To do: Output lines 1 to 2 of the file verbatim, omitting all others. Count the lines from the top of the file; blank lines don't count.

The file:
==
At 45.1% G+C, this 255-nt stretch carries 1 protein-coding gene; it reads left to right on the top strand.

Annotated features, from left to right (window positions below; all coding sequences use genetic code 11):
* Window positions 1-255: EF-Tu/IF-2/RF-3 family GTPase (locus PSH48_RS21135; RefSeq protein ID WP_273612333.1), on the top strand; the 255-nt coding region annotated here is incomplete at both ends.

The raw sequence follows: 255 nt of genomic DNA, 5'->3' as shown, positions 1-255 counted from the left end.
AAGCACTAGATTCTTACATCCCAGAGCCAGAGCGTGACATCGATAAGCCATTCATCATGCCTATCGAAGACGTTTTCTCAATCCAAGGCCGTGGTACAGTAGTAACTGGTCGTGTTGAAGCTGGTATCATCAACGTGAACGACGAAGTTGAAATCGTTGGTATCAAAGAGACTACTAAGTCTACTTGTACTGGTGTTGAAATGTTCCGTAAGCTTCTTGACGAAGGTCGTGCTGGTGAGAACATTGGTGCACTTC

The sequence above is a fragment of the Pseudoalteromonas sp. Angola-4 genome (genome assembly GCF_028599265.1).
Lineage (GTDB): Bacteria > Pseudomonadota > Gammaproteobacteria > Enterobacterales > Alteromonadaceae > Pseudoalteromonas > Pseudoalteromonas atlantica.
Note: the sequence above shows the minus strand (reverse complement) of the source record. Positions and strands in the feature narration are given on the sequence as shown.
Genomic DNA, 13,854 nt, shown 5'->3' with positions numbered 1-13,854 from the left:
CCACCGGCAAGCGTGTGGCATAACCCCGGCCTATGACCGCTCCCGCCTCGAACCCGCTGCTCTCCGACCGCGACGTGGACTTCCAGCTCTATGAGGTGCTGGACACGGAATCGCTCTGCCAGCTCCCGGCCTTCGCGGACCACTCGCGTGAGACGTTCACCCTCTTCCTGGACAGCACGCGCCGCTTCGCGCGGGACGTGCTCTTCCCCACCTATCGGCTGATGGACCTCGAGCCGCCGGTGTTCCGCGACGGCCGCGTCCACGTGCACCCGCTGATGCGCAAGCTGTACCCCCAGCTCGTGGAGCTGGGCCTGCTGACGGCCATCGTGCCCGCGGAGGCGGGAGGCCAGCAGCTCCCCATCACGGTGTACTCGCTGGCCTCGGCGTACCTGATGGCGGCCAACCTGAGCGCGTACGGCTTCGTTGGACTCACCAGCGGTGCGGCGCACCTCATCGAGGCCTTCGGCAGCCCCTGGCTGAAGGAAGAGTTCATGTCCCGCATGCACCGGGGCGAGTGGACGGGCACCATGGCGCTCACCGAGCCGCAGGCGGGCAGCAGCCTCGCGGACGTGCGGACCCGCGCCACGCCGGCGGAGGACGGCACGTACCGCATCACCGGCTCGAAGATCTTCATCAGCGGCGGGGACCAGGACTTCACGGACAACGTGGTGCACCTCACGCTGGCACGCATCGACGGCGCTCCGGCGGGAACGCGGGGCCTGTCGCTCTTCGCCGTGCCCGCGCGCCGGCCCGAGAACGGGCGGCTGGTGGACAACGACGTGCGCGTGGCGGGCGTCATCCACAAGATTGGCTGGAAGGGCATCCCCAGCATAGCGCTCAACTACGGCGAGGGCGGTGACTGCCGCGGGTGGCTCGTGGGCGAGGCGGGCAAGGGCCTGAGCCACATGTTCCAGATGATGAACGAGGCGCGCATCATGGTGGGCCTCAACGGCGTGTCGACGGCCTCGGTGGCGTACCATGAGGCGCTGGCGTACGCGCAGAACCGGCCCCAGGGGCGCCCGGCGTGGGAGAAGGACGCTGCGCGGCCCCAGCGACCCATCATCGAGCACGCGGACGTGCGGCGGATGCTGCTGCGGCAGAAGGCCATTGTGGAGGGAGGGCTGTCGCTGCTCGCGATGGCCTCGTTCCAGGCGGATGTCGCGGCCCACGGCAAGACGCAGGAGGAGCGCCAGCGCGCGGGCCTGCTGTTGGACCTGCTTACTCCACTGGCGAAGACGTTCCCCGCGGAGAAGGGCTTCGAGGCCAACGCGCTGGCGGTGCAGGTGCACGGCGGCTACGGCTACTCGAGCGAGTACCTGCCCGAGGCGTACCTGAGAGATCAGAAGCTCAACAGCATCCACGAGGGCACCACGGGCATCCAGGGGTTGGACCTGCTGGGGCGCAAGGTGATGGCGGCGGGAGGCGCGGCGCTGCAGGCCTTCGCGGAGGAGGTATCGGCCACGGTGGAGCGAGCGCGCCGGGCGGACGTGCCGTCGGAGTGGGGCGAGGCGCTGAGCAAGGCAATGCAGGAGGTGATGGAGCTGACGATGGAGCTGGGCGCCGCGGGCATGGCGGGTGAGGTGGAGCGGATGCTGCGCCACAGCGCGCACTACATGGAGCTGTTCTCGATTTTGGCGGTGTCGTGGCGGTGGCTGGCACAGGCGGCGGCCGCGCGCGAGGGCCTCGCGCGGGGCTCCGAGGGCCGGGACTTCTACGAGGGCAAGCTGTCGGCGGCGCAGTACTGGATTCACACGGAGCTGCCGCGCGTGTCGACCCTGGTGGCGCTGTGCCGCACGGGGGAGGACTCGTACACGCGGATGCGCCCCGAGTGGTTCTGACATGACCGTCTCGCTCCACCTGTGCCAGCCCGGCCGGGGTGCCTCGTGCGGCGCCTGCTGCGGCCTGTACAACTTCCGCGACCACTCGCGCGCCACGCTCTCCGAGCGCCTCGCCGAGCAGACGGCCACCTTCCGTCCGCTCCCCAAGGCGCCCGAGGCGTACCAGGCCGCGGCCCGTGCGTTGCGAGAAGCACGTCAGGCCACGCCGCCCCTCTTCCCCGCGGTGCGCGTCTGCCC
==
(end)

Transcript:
At 45.1% G+C, this 255-nt stretch carries 1 protein-coding gene; it reads left to right on the top strand.

Annotated features, from left to right (window positions below; all coding sequences use genetic code 11):